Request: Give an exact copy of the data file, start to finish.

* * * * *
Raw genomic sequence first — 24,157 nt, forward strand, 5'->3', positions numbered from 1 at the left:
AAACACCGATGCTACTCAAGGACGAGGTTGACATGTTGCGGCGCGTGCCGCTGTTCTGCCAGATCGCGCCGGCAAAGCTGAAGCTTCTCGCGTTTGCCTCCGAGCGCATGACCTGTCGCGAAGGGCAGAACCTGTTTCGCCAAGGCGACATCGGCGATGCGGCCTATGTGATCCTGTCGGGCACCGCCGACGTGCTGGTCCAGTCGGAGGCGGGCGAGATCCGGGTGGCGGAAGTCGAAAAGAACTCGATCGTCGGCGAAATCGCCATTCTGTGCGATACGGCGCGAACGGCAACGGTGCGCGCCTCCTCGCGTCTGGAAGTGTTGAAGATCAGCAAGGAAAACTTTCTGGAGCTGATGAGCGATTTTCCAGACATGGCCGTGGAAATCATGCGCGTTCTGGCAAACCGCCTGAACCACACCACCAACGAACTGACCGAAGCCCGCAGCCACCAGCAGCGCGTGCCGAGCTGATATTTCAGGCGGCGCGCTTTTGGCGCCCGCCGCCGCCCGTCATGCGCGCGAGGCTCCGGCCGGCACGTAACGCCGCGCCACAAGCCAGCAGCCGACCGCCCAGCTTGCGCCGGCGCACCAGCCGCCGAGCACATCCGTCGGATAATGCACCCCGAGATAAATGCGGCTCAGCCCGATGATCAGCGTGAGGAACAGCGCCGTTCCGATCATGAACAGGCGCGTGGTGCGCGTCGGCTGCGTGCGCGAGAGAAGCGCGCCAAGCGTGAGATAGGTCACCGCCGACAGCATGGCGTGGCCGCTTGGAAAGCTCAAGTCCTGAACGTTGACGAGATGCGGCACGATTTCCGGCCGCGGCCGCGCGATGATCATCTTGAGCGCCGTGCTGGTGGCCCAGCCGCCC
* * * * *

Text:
Raw genomic sequence first — 24,157 nt, forward strand, 5'->3', positions numbered from 1 at the left:
AAACACCGATGCTACTCAAGGACGAGGTTGACATGTTGCGGCGCGTGCCGCTGTTCTGCCAGATCGCGCCGGCAAAGCTGAAGCTTCTCGCGTTTGCCTCCGAGCGCATGACCTGTCGCGAAGGGCAGAACCTGTTTCGCCAAGGCGACATCGGCGATGCGGCCTATGTGATCCTGTCGGGCACCGCCGACGTGCTGGTCCAGTCGGAGGCGGGCGAGATCCGGGTGGCGGAAGTCGAAAAGAACTCGATCGTCGGCGAAATCGCCATTCTGTGCGATACGGCGCGAACGGCAACGGTGCGCGCCTCCTCGCGTCTGGAAGTGTTGAAGATCAGCAAGGAAAACTTTCTGGAGCTGATGAGCGATTTTCCAGACATGGCCGTGGAAATCATGCGCGTTCTGGCAAACCGCCTGAACCACACCACCAACGAACTGACCGAAGCCCGCAGCCACCAGCAGCGCGTGCCGAGCTGATATTTCAGGCGGCGCGCTTTTGGCGCCCGCCGCCGCCCGTCATGCGCGCGAGGCTCCGGCCGGCACGTAACGCCGCGCCACAAGCCAGCAGCCGACCGCCCAGCTTGCGCCGGCGCACCAGCCGCCGAGCACATCCGTCGGATAATGCACCCCGAGATAAATGCGGCTCAGCCCGATGATCAGCGTGAGGAACAGCGCCGTTCCGATCATGAACAGGCGCGTGGTGCGCGTCGGCTGCGTGCGCGAGAGAAGCGCGCCAAGCGTGAGATAGGTCACCGCCGACAGCATGGCGTGGCCGCTTGGAAAGCTCAAGTCCTGAACGTTGACGAGATGCGGCACGATTTCCGGCCGCGGCCGCGCGATGATCATCTTGAGCGCCGTGCTGGTGGCCCAGCCGCCC